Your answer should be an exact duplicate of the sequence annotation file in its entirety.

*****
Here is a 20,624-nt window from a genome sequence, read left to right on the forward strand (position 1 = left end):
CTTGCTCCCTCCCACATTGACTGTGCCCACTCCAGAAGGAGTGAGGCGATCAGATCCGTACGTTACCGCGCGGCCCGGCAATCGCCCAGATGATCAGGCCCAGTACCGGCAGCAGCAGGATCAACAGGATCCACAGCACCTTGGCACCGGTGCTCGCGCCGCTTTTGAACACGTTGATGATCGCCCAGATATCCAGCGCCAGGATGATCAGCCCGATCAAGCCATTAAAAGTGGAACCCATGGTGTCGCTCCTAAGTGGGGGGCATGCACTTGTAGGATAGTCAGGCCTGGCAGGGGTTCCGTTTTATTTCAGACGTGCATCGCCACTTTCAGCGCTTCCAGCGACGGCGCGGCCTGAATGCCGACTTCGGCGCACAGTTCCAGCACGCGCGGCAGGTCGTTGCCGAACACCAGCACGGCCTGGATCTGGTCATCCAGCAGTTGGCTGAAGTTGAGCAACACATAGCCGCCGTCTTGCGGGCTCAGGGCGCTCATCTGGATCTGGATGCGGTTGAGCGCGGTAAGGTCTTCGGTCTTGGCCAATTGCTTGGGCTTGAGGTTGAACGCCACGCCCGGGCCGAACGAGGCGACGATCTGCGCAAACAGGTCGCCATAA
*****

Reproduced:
Here is a 20,624-nt window from a genome sequence, read left to right on the forward strand (position 1 = left end):
CTTGCTCCCTCCCACATTGACTGTGCCCACTCCAGAAGGAGTGAGGCGATCAGATCCGTACGTTACCGCGCGGCCCGGCAATCGCCCAGATGATCAGGCCCAGTACCGGCAGCAGCAGGATCAACAGGATCCACAGCACCTTGGCACCGGTGCTCGCGCCGCTTTTGAACACGTTGATGATCGCCCAGATATCCAGCGCCAGGATGATCAGCCCGATCAAGCCATTAAAAGTGGAACCCATGGTGTCGCTCCTAAGTGGGGGGCATGCACTTGTAGGATAGTCAGGCCTGGCAGGGGTTCCGTTTTATTTCAGACGTGCATCGCCACTTTCAGCGCTTCCAGCGACGGCGCGGCCTGAATGCCGACTTCGGCGCACAGTTCCAGCACGCGCGGCAGGTCGTTGCCGAACACCAGCACGGCCTGGATCTGGTCATCCAGCAGTTGGCTGAAGTTGAGCAACACATAGCCGCCGTCTTGCGGGCTCAGGGCGCTCATCTGGATCTGGATGCGGTTGAGCGCGGTAAGGTCTTCGGTCTTGGCCAATTGCTTGGGCTTGAGGTTGAACGCCACGCCCGGGCCGAACGAGGCGACGATCTGCGCAAACAGGTCGCCATAA